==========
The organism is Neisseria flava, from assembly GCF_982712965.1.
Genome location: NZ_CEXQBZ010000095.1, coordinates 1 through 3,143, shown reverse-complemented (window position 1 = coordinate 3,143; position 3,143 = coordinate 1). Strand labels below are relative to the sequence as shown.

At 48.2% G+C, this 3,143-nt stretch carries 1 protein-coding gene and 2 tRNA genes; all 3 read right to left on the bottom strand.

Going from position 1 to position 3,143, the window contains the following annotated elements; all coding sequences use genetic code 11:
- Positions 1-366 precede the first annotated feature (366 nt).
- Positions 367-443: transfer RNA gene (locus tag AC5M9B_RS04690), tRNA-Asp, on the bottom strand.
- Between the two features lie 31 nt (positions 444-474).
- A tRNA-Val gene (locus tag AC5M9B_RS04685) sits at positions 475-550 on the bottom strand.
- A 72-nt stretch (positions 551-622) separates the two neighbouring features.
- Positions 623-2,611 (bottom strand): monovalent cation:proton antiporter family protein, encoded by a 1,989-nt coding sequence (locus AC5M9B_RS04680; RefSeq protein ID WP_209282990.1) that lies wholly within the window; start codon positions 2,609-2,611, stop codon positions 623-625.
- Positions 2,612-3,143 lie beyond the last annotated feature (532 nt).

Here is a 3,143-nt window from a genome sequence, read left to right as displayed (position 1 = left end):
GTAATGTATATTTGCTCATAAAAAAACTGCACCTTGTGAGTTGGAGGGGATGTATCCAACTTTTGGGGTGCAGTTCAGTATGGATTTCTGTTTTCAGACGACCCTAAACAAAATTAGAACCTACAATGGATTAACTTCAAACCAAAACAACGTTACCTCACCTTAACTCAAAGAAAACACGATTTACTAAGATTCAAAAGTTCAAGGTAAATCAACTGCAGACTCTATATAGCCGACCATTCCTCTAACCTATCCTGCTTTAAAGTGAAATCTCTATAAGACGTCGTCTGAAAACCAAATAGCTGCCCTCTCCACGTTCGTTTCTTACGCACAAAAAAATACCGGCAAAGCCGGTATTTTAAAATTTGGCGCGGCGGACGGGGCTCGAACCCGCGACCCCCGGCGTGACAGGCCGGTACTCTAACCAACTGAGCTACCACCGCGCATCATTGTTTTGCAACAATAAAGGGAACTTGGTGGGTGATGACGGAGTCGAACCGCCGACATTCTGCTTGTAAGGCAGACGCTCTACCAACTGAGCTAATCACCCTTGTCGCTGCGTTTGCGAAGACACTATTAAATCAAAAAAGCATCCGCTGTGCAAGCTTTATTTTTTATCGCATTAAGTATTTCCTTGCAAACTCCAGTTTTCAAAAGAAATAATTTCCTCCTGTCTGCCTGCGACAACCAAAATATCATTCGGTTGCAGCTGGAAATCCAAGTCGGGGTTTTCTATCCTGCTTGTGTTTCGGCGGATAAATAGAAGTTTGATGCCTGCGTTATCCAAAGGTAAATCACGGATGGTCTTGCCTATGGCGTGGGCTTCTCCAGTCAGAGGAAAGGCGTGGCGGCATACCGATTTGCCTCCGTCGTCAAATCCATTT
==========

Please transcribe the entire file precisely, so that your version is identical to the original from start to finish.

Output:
The organism is Neisseria flava, from assembly GCF_982712965.1.
Genome location: NZ_CEXQBZ010000095.1, coordinates 1 through 3,143, shown reverse-complemented (window position 1 = coordinate 3,143; position 3,143 = coordinate 1). Strand labels below are relative to the sequence as shown.

At 48.2% G+C, this 3,143-nt stretch carries 1 protein-coding gene and 2 tRNA genes; all 3 read right to left on the bottom strand.

Going from position 1 to position 3,143, the window contains the following annotated elements; all coding sequences use genetic code 11:
- Positions 1-366 precede the first annotated feature (366 nt).
- Positions 367-443: transfer RNA gene (locus tag AC5M9B_RS04690), tRNA-Asp, on the bottom strand.
- Between the two features lie 31 nt (positions 444-474).
- A tRNA-Val gene (locus tag AC5M9B_RS04685) sits at positions 475-550 on the bottom strand.
- A 72-nt stretch (positions 551-622) separates the two neighbouring features.
- Positions 623-2,611 (bottom strand): monovalent cation:proton antiporter family protein, encoded by a 1,989-nt coding sequence (locus AC5M9B_RS04680; RefSeq protein ID WP_209282990.1) that lies wholly within the window; start codon positions 2,609-2,611, stop codon positions 623-625.
- Positions 2,612-3,143 lie beyond the last annotated feature (532 nt).

Here is a 3,143-nt window from a genome sequence, read left to right as displayed (position 1 = left end):
GTAATGTATATTTGCTCATAAAAAAACTGCACCTTGTGAGTTGGAGGGGATGTATCCAACTTTTGGGGTGCAGTTCAGTATGGATTTCTGTTTTCAGACGACCCTAAACAAAATTAGAACCTACAATGGATTAACTTCAAACCAAAACAACGTTACCTCACCTTAACTCAAAGAAAACACGATTTACTAAGATTCAAAAGTTCAAGGTAAATCAACTGCAGACTCTATATAGCCGACCATTCCTCTAACCTATCCTGCTTTAAAGTGAAATCTCTATAAGACGTCGTCTGAAAACCAAATAGCTGCCCTCTCCACGTTCGTTTCTTACGCACAAAAAAATACCGGCAAAGCCGGTATTTTAAAATTTGGCGCGGCGGACGGGGCTCGAACCCGCGACCCCCGGCGTGACAGGCCGGTACTCTAACCAACTGAGCTACCACCGCGCATCATTGTTTTGCAACAATAAAGGGAACTTGGTGGGTGATGACGGAGTCGAACCGCCGACATTCTGCTTGTAAGGCAGACGCTCTACCAACTGAGCTAATCACCCTTGTCGCTGCGTTTGCGAAGACACTATTAAATCAAAAAAGCATCCGCTGTGCAAGCTTTATTTTTTATCGCATTAAGTATTTCCTTGCAAACTCCAGTTTTCAAAAGAAATAATTTCCTCCTGTCTGCCTGCGACAACCAAAATATCATTCGGTTGCAGCTGGAAATCCAAGTCGGGGTTTTCTATCCTGCTTGTGTTTCGGCGGATAAATAGAAGTTTGATGCCTGCGTTATCCAAAGGTAAATCACGGATGGTCTTGCCTATGGCGTGGGCTTCTCCAGTCAGAGGAAAGGCGTGGCGGCATACCGATTTGCCTCCGTCGTCAAATCCATTT